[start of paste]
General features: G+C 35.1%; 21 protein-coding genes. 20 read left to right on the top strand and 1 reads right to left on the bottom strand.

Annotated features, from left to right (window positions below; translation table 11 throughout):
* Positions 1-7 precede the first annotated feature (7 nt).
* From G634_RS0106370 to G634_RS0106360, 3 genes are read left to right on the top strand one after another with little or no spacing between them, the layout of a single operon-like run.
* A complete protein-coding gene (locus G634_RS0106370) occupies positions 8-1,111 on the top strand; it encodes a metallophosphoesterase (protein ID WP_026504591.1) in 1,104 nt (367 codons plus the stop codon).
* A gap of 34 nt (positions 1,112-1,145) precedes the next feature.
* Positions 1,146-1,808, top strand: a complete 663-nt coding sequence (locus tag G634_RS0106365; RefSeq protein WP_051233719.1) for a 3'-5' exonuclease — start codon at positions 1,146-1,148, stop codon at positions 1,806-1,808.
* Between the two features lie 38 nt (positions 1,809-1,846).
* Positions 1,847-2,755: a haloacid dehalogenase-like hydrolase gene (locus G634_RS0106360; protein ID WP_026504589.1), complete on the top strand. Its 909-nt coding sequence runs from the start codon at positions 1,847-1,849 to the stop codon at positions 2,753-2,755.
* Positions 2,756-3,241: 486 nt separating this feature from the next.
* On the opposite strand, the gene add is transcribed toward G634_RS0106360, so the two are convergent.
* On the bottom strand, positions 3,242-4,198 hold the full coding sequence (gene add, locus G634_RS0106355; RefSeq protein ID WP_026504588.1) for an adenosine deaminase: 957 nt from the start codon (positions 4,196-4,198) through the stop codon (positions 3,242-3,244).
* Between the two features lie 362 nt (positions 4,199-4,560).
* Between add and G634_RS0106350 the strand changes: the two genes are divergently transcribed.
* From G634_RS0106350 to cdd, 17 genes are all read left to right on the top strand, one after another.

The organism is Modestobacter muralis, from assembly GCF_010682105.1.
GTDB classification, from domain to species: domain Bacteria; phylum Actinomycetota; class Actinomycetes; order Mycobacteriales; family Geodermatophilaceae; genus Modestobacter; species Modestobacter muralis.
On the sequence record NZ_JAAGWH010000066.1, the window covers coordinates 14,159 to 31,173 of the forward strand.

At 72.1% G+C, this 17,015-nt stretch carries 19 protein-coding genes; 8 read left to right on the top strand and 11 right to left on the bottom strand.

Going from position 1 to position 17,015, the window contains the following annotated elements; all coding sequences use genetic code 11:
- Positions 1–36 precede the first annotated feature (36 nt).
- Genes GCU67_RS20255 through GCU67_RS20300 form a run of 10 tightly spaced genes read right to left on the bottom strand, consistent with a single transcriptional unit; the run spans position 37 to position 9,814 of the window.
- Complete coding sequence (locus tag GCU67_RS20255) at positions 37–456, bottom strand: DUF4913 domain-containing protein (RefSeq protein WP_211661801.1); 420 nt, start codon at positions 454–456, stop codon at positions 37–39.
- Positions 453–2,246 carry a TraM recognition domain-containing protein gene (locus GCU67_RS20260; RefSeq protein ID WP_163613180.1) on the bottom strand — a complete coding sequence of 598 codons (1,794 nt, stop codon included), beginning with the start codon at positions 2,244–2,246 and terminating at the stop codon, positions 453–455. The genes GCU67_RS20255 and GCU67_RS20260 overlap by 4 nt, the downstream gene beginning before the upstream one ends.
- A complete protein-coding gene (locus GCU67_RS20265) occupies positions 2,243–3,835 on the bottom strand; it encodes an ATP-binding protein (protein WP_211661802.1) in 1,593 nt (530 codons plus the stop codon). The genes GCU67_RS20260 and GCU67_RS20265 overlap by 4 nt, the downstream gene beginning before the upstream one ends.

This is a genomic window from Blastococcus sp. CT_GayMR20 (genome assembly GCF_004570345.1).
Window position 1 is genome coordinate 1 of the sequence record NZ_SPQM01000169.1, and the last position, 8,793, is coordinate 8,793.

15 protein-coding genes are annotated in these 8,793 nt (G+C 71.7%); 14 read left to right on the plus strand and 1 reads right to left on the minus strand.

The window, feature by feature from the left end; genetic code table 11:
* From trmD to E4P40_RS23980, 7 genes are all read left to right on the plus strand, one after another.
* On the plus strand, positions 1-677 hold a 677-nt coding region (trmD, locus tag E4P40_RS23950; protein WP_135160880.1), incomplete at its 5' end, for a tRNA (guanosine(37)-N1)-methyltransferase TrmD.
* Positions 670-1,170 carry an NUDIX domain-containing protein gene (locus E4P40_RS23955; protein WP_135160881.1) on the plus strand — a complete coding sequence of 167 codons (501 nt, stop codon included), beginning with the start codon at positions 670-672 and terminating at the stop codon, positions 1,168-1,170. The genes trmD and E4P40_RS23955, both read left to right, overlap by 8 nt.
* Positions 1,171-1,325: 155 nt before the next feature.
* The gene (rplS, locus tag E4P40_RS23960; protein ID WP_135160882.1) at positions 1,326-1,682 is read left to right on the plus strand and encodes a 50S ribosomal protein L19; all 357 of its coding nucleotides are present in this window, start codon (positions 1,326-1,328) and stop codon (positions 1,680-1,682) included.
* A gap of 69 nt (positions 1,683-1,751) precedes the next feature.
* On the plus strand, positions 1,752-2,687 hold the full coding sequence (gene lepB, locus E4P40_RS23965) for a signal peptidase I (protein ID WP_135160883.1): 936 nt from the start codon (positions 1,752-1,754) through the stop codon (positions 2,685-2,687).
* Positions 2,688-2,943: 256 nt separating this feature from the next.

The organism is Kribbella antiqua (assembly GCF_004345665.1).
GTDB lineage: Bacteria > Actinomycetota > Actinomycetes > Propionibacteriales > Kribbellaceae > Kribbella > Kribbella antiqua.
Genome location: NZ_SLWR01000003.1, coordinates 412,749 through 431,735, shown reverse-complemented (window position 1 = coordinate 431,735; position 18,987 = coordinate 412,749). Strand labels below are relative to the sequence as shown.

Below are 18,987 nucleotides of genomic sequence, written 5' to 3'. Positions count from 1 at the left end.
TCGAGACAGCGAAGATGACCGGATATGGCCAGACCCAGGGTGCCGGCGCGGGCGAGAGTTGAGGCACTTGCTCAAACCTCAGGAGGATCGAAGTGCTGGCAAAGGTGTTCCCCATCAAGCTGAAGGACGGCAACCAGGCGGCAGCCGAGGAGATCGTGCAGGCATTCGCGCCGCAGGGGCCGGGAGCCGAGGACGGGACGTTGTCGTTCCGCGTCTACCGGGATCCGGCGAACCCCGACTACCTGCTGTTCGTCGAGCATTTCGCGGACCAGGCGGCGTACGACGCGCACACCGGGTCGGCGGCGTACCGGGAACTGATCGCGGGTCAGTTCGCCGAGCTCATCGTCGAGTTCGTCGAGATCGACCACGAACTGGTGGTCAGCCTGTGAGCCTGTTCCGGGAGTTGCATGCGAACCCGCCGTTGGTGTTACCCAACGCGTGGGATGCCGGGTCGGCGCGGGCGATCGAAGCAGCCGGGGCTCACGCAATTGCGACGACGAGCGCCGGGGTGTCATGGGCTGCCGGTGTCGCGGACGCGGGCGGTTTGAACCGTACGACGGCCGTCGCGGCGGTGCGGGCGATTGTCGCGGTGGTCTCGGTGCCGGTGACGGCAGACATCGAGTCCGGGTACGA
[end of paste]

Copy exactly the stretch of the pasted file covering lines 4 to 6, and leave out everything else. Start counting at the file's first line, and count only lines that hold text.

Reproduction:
* From G634_RS0106370 to G634_RS0106360, 3 genes are read left to right on the top strand one after another with little or no spacing between them, the layout of a single operon-like run.
* A complete protein-coding gene (locus G634_RS0106370) occupies positions 8-1,111 on the top strand; it encodes a metallophosphoesterase (protein ID WP_026504591.1) in 1,104 nt (367 codons plus the stop codon).
* A gap of 34 nt (positions 1,112-1,145) precedes the next feature.